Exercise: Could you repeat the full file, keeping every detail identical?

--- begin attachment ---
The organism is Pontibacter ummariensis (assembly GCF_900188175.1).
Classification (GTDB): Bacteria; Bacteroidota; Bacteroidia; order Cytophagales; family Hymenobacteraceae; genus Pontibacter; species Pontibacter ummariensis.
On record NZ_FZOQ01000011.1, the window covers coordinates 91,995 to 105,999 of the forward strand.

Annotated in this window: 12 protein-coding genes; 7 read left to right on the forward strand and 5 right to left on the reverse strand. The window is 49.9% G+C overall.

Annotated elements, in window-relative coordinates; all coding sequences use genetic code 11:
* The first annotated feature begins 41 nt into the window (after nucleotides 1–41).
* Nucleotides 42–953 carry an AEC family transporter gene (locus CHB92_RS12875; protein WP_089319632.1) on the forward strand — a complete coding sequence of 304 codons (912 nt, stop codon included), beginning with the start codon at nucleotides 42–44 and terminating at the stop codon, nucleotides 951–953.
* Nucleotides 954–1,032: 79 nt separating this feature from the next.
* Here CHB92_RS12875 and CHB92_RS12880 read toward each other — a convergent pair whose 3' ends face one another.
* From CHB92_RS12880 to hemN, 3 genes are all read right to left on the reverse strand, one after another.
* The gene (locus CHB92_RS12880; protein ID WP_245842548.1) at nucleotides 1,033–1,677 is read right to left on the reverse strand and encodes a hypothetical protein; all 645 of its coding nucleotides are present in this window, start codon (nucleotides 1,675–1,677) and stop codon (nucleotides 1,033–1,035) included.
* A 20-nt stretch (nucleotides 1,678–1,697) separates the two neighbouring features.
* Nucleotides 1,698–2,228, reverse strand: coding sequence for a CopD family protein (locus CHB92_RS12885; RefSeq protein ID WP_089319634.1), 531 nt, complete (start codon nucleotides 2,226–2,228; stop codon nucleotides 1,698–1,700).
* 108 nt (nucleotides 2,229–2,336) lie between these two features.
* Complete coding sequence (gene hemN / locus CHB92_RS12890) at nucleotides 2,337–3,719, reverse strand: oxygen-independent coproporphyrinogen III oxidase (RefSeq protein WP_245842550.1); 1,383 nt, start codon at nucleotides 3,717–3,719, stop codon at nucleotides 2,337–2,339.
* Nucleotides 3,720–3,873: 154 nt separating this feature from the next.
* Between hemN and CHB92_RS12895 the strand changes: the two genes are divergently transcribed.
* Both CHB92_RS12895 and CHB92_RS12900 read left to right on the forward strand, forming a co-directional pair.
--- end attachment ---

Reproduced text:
The organism is Pontibacter ummariensis (assembly GCF_900188175.1).
Classification (GTDB): Bacteria; Bacteroidota; Bacteroidia; order Cytophagales; family Hymenobacteraceae; genus Pontibacter; species Pontibacter ummariensis.
On record NZ_FZOQ01000011.1, the window covers coordinates 91,995 to 105,999 of the forward strand.

Annotated in this window: 12 protein-coding genes; 7 read left to right on the forward strand and 5 right to left on the reverse strand. The window is 49.9% G+C overall.

Annotated elements, in window-relative coordinates; all coding sequences use genetic code 11:
* The first annotated feature begins 41 nt into the window (after nucleotides 1–41).
* Nucleotides 42–953 carry an AEC family transporter gene (locus CHB92_RS12875; protein WP_089319632.1) on the forward strand — a complete coding sequence of 304 codons (912 nt, stop codon included), beginning with the start codon at nucleotides 42–44 and terminating at the stop codon, nucleotides 951–953.
* Nucleotides 954–1,032: 79 nt separating this feature from the next.
* Here CHB92_RS12875 and CHB92_RS12880 read toward each other — a convergent pair whose 3' ends face one another.
* From CHB92_RS12880 to hemN, 3 genes are all read right to left on the reverse strand, one after another.
* The gene (locus CHB92_RS12880; protein ID WP_245842548.1) at nucleotides 1,033–1,677 is read right to left on the reverse strand and encodes a hypothetical protein; all 645 of its coding nucleotides are present in this window, start codon (nucleotides 1,675–1,677) and stop codon (nucleotides 1,033–1,035) included.
* A 20-nt stretch (nucleotides 1,678–1,697) separates the two neighbouring features.
* Nucleotides 1,698–2,228, reverse strand: coding sequence for a CopD family protein (locus CHB92_RS12885; RefSeq protein ID WP_089319634.1), 531 nt, complete (start codon nucleotides 2,226–2,228; stop codon nucleotides 1,698–1,700).
* 108 nt (nucleotides 2,229–2,336) lie between these two features.
* Complete coding sequence (gene hemN / locus CHB92_RS12890) at nucleotides 2,337–3,719, reverse strand: oxygen-independent coproporphyrinogen III oxidase (RefSeq protein WP_245842550.1); 1,383 nt, start codon at nucleotides 3,717–3,719, stop codon at nucleotides 2,337–2,339.
* Nucleotides 3,720–3,873: 154 nt separating this feature from the next.
* Between hemN and CHB92_RS12895 the strand changes: the two genes are divergently transcribed.
* Both CHB92_RS12895 and CHB92_RS12900 read left to right on the forward strand, forming a co-directional pair.